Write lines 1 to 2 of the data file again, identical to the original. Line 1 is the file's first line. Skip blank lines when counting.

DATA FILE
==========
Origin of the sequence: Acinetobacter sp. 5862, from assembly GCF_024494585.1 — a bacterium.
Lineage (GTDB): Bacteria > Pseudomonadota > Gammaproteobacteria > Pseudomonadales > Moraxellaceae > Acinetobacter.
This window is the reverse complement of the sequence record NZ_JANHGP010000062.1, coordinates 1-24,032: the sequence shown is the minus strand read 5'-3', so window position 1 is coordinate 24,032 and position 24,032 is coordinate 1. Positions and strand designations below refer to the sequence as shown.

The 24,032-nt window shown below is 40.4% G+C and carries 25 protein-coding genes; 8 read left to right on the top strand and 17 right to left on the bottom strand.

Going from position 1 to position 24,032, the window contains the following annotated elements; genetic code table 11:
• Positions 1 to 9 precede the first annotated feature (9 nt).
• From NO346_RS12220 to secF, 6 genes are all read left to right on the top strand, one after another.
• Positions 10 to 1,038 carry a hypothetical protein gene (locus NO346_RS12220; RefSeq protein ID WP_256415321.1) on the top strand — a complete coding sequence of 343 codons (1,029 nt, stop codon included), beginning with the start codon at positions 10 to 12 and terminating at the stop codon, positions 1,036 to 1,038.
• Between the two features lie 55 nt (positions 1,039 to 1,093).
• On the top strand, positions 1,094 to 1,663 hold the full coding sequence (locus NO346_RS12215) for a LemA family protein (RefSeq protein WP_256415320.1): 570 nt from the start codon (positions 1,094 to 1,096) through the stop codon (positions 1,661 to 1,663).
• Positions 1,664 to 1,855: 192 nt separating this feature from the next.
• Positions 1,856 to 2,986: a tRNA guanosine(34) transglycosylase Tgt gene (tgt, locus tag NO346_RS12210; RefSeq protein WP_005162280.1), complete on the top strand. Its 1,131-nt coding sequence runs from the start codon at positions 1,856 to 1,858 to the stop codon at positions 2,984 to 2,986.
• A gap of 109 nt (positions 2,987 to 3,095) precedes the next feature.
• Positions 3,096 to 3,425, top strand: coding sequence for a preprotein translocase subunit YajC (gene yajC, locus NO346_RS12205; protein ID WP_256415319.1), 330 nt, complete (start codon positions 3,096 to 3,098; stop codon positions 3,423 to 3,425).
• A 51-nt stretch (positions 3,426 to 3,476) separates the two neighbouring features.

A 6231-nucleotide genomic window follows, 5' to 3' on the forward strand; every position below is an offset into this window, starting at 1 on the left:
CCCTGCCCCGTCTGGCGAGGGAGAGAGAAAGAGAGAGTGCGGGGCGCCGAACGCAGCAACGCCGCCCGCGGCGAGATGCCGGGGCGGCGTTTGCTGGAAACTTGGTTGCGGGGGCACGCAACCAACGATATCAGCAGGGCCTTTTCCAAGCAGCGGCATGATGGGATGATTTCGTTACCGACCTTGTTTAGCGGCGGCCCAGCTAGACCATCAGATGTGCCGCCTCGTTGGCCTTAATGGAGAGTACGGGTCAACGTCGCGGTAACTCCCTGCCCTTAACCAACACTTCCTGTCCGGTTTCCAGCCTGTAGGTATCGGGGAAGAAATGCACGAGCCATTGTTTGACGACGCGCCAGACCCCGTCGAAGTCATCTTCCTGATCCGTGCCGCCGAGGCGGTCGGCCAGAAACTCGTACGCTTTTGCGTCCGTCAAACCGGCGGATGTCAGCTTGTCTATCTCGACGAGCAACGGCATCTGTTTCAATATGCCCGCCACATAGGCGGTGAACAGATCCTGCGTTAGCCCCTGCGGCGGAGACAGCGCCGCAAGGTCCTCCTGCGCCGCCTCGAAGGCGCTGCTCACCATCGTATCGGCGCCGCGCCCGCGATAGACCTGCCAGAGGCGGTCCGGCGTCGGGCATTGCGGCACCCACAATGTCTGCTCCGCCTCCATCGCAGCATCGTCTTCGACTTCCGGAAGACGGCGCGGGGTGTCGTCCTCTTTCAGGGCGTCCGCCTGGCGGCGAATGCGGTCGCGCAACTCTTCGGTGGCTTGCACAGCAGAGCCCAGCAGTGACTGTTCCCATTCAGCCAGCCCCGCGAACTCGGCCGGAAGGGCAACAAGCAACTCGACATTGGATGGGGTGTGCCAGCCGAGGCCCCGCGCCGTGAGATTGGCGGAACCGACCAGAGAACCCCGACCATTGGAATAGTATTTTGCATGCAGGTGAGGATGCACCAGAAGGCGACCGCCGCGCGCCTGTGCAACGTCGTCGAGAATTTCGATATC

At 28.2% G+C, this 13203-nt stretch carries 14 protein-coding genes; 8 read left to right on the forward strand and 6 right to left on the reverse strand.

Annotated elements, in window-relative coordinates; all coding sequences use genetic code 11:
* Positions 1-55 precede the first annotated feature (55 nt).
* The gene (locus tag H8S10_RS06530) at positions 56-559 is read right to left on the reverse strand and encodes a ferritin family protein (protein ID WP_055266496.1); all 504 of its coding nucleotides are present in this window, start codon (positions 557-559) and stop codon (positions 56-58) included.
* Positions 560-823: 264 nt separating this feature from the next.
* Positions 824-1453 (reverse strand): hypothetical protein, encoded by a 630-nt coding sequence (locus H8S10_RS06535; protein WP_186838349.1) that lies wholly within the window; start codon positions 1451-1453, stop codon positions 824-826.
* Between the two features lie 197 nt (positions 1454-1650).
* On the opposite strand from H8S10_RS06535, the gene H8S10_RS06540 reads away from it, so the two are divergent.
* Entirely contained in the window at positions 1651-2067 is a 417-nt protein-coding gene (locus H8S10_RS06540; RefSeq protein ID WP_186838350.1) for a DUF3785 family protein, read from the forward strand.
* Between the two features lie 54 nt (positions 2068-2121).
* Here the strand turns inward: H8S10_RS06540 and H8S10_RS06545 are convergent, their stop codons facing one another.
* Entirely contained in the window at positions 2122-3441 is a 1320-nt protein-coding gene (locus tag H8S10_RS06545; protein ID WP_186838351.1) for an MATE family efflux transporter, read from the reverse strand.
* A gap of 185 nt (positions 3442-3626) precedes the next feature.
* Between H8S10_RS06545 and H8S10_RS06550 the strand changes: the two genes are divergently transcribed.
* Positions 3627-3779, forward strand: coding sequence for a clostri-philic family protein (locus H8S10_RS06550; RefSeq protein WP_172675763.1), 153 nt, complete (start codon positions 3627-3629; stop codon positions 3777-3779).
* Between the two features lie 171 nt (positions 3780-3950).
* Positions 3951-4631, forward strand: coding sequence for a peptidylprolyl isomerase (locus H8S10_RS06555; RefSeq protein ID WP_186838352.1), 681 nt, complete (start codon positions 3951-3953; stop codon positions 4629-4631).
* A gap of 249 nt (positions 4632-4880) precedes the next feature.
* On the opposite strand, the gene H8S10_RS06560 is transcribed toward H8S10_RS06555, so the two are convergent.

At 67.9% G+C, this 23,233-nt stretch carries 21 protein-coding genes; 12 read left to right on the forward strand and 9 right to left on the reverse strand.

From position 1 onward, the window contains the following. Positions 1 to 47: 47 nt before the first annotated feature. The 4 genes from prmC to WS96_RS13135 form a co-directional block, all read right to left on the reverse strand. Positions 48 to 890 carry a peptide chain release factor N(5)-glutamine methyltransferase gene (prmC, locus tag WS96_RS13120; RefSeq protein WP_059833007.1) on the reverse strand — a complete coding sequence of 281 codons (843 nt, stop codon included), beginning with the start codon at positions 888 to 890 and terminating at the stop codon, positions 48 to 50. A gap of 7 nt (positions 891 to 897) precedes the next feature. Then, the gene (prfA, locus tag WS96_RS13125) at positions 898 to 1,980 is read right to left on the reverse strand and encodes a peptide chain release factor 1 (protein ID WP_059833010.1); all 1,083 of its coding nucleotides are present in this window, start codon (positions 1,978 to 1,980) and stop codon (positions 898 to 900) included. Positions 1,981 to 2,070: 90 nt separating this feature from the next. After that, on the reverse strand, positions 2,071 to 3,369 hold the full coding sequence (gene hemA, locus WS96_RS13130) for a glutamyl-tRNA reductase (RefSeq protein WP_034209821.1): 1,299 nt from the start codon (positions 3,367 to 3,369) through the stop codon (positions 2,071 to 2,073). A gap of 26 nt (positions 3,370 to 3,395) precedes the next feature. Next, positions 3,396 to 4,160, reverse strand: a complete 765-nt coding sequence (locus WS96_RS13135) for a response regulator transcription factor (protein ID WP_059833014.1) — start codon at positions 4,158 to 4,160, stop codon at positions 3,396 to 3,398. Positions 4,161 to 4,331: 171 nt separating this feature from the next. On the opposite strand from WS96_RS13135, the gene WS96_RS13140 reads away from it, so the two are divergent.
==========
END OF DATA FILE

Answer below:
Origin of the sequence: Acinetobacter sp. 5862, from assembly GCF_024494585.1 — a bacterium.
Lineage (GTDB): Bacteria > Pseudomonadota > Gammaproteobacteria > Pseudomonadales > Moraxellaceae > Acinetobacter.